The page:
A few days ago I started Walking in the Shoes of Melville, Dostoevsky, Dante, and Longfellow based on an anecdote I read in a book:
The anecdote involved a student theoretically retyping Jack Kerouac’s “On the Road” which turned into a blogger really doing so…. art mirroring life mirroring art mirroring life … so to speak.
So, I decided I wanted to try this out. More accurately, I should say “retry.” I’ve done similar types of activities before just not knowingly for “uncreative” purposes.
I’ve since expanded this project further and now plan to go one step further which I will explain in a minute or so.
I’ve been thinking about this over the last few days and it makes sense. I’m picturing in my mind the stereotypically blackboard exercise of copying the same sentence over and over and over and over again. I’ve also been thinking about Common Books which of course was my original inspiration for this blog. Common books were compiled of copied bits and pieces of works from many sources and served as pieces of inspiration for their owners. I’ve even been thinking about how we wrote and edited our works in the long ago past. It did not matter if we were handwriting or typing, we would do so double spaced so that there would be room for editing in between the lines. Now, we (or at least I) type in the computer (on the iPhone) and edit. This causes our work to be much more ephemeral. Our various iterations of work never existed for any substantial amount of time.
I’ve digressed somewhat. Anyway, until I read the fore-mentioned book, I had no exposure to Jack Kerouac’s “On the Road.” I’ve since quickly researched it, read a few reviews, purchased a recent edition (on my Kindle), and finally purchased the original scroll version (on my Kindle). Apparently, my long ago university education was somewhat lacking or my memory fails me or both. From what I’ve read so far, it’s my understanding that regardless of the legends surrounding this book, Kerouac spent considerable time writing material that would eventually be incorporating into the book, wrote the scroll itself, and then spent considerable more time revising the work which became the version of the book evidently much loved.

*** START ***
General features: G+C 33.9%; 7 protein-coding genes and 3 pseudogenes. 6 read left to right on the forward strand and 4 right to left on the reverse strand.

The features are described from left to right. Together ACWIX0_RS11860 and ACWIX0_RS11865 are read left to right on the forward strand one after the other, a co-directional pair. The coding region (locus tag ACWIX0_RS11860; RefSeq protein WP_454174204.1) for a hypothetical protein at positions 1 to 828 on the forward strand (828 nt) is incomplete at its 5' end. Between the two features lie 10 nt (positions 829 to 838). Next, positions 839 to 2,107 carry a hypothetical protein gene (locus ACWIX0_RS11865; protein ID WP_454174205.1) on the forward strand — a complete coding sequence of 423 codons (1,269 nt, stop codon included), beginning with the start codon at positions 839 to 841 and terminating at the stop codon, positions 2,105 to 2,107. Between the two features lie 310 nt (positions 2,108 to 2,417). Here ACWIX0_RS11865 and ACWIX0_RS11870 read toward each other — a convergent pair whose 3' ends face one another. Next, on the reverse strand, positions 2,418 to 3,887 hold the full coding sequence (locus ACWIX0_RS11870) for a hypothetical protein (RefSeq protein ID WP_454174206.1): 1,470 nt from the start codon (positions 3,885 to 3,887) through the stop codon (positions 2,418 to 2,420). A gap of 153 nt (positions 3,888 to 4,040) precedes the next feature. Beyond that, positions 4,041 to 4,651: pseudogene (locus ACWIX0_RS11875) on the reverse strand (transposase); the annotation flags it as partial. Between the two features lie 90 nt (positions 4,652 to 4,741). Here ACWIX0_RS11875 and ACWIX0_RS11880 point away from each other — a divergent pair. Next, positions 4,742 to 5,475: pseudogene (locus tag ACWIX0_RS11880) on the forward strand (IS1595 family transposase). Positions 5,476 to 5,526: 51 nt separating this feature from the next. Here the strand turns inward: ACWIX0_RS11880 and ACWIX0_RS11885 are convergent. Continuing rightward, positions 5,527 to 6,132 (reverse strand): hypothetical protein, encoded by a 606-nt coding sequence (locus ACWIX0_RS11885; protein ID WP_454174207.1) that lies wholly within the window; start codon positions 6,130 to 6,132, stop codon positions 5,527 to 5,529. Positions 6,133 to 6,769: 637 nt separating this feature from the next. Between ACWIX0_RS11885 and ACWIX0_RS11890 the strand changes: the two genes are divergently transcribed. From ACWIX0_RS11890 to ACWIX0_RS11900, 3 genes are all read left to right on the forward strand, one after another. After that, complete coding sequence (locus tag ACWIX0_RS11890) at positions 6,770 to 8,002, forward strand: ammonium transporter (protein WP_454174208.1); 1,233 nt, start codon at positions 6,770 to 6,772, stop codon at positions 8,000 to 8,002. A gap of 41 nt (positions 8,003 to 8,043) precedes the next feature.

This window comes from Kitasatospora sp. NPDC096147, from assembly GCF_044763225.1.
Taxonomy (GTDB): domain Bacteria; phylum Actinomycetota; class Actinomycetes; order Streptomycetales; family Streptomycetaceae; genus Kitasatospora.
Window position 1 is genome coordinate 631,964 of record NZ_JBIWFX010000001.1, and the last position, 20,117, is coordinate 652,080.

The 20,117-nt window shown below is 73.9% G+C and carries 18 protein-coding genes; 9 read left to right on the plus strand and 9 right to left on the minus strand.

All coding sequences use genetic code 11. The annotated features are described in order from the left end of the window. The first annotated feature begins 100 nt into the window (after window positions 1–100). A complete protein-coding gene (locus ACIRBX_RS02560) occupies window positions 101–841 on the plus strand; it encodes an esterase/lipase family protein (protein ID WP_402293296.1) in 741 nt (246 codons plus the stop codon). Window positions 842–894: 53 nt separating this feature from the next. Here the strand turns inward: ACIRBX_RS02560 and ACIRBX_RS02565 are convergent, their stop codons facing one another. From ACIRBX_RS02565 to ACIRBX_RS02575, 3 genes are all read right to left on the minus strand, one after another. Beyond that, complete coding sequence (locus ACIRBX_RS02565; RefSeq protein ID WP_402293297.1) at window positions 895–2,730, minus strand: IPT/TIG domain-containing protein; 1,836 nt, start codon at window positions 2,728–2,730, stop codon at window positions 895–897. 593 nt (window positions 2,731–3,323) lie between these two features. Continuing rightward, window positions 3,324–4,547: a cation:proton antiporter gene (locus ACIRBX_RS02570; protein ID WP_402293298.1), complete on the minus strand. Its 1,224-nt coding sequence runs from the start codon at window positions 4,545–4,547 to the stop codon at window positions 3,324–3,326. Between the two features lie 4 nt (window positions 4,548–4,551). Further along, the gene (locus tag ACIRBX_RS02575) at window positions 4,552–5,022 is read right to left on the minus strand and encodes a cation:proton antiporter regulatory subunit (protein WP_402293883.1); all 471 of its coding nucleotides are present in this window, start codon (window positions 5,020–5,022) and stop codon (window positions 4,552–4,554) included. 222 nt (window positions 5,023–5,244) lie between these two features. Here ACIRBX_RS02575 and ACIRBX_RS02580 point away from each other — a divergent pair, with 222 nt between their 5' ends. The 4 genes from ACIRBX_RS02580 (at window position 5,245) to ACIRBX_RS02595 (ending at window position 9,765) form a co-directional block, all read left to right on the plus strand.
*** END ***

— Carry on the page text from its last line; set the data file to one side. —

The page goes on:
So, it occurred to me…. what would I learn if I used the rewriting technique on both versions of the book simultaneously? The scroll version should be a “rough” draft-like version and the other version should be a refined “polished” version. If I walk down both paths, will I be able to learn something about the authorial process? I’ll start this process in the next post. Each post containing an excerpt from each version.
Another endeavor that I am considering which I should really discuss in a separate post is related to Poetry Exercise as in serving an apprenticeship for a given period of time. That’s what these rewriting projects feel like in a sense…. serving an apprenticeship to acknowledged masters of the literary profession.